Translation of Aborigine in Spanish:


aborigen australiano, n.

Pronunciation /ˌæbəˈrɪdʒəni/ /abəˈrɪdʒɪniː/


  • 1

    aborigen australiano masculine
    aborigen australiana feminine
    • Their study of the Aranda Aborigines of Central Australia is still widely quoted.
    • The first marriage in South Australia between an Aborigine and a European was solemnised on 27 January 1848.
    • In Australia, Aborigines have already had several sets of remains reburied.
    • I expect that things were no better for the Aborigines of Australia.
    • The art of making these rafts was practised by most Aborigines in Australia from the rivers to the coasts.
    • They are spoken in the Torres Strait, and among Aborigines in northern Australia.
    • There he became active in the One People of Australia League and, reportedly, was the first Aborigine to join the Liberal Party.
    • The struggle over Australian history hinges on the treatment of Aborigines.
    • He was an Aborigine, almost unknown then in Australian first-class cricket, and he was alarmingly fast.
    • How would it have first appeared to early European visitors and what might the Aborigines have had to say about it?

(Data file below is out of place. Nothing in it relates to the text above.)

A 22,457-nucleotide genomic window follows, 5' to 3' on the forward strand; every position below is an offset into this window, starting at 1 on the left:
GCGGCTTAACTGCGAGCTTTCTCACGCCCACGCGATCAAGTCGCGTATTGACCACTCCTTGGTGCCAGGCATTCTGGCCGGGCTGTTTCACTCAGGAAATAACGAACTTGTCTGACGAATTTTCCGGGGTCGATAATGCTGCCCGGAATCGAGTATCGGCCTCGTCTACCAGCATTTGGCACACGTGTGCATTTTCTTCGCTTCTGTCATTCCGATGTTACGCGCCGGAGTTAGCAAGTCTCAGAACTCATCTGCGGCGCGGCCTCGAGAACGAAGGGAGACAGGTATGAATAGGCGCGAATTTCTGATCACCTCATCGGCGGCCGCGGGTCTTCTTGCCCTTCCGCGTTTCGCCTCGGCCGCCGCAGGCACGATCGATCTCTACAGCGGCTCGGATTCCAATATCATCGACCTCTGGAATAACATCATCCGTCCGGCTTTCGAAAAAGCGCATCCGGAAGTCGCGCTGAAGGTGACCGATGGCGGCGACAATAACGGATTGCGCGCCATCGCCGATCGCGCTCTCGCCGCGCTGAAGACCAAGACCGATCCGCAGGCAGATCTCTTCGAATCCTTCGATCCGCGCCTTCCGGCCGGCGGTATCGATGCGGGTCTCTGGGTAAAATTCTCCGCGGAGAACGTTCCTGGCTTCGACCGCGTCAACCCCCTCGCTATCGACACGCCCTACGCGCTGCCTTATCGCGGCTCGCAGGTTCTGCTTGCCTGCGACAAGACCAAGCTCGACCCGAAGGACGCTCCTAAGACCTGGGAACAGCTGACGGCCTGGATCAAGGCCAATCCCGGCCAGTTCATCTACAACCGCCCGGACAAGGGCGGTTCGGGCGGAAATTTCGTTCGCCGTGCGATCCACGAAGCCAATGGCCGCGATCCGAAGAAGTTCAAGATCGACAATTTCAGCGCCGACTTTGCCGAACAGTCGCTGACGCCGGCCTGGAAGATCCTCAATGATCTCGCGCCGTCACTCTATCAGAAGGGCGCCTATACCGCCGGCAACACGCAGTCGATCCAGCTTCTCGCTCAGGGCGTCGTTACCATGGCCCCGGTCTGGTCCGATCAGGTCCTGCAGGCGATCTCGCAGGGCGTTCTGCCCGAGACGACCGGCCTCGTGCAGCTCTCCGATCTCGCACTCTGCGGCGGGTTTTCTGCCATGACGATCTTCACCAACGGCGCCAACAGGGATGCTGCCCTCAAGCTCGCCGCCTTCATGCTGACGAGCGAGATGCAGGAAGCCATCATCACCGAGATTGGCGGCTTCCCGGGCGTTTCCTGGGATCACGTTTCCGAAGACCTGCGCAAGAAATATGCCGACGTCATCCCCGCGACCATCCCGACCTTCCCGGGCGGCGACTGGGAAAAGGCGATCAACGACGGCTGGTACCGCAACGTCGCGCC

• How is the Tasmanian experience different to that of mainland Aborigines?
    • Therefore, to be recorded in folklore implied that the Aborigines also must have been around at the same time.
    • That same year the station was also selected for the distribution of rations and blankets to the Aborigines.
    • It was all washed down with a delicious tea made from the leaves of the sassafras, whose benefits were once known only to the Aborigines.
    • The film also inadequately deals with the situation confronting local Aborigines on the mission.
    • The Flinders Ranges provide a home to Aborigines, farmers, miners and pastoralists.
    • Common to much of her writing at this time is an appreciation of the culture and traditional life of the Aborigines.
    • He has made films about Australian aborigines and local environmental issues.
    • It's in the middle of the Anmatjere region which has a population of around 1,400, of which nearly 80% are aborigines.
    • Even today aborigines in the outback habitually go walkabout to experience what they call the ‘songlines’.